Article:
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Mercer separates Dutch pension certifying team

NETHERLANDS - Mercer Human Resource Consulting is to set up a separate section for its staff who certify pension funds to enhance the independence of the team.

Dutch daily Het Financieele Dagblad said that from the end of 2006 certifying staff won’t be allowed to advise the same funds they certify. Two years later, certifying actuaries from Mercer will stop doing any advisory work for other pension funds or their sponsors as well.

The consultancy is responding to a debate initiated by the Dutch central bank DNB about the undesirable combination of both roles. The national Association of Actuaries is set to discuss introducing a code of conduct about the separation of advisory and certifying tasks.

The association’s president, PME head Roland van den Brink, was not available for comment.

Mercer’s new certifying unit - headed by Willem Meijer - will be staffed by five of Mercer’s 60 actuaries. Meijer says a similar separation of tasks is not yet on the map for Mercer’s actuaries who are working for insurers. “The discussions about the issue have made more progress at the pension funds than at the insurers,” he added.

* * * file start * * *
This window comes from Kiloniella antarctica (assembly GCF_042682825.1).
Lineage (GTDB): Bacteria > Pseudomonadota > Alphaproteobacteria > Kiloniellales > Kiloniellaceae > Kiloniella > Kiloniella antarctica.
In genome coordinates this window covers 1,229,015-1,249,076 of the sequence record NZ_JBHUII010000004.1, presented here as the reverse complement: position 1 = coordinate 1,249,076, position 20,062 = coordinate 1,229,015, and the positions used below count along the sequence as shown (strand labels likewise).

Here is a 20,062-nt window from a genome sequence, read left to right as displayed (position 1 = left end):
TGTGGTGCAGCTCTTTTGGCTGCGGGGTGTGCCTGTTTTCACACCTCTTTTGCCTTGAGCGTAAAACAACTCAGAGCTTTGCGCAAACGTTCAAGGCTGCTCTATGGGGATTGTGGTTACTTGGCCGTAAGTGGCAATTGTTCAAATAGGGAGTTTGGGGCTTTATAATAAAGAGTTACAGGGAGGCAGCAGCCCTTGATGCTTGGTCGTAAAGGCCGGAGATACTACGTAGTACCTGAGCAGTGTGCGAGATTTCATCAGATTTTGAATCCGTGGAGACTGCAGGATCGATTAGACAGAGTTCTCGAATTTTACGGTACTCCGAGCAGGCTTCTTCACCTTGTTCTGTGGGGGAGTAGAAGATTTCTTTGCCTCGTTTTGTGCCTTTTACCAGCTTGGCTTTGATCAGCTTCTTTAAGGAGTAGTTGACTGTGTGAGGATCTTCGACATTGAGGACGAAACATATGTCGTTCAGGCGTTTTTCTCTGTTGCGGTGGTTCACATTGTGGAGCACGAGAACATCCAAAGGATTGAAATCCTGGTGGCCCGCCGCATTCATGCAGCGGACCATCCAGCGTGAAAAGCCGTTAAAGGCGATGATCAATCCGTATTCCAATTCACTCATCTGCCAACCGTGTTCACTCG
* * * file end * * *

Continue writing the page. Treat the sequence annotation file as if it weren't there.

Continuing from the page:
According to the report, Meijer admits the new internal separation at Mercer’s could lead to a further split between certifying and advisory work. “The market is not stationary. There might be more radical changes in the future.”

Meanwhile, the Dutch national planning agency CPB is questioning the future of the state pension AOW. It argues that state income support should only be aimed at the ones who really need it. “At the moment the money largely ends up with people who are prosperous enough.”

‘The AOW was originally meant for people who couldn’t cope without state support. If we had to start from scratch we might argue there are better ways of reaching this target,” said a CPB spokesman.

The CPB opinion doesn’t seem to be making it far. Prime Minister Jan Peter Balkenende, Economic Affairs minister Laurens Jan Brinkhorst and the coalition parties CDA and D66 have responded negatively so far.

A different way of financing the AOW – based on a larger contribution from higher incomes – has had a more positive response. The parliament will be debating this issue on April 18.

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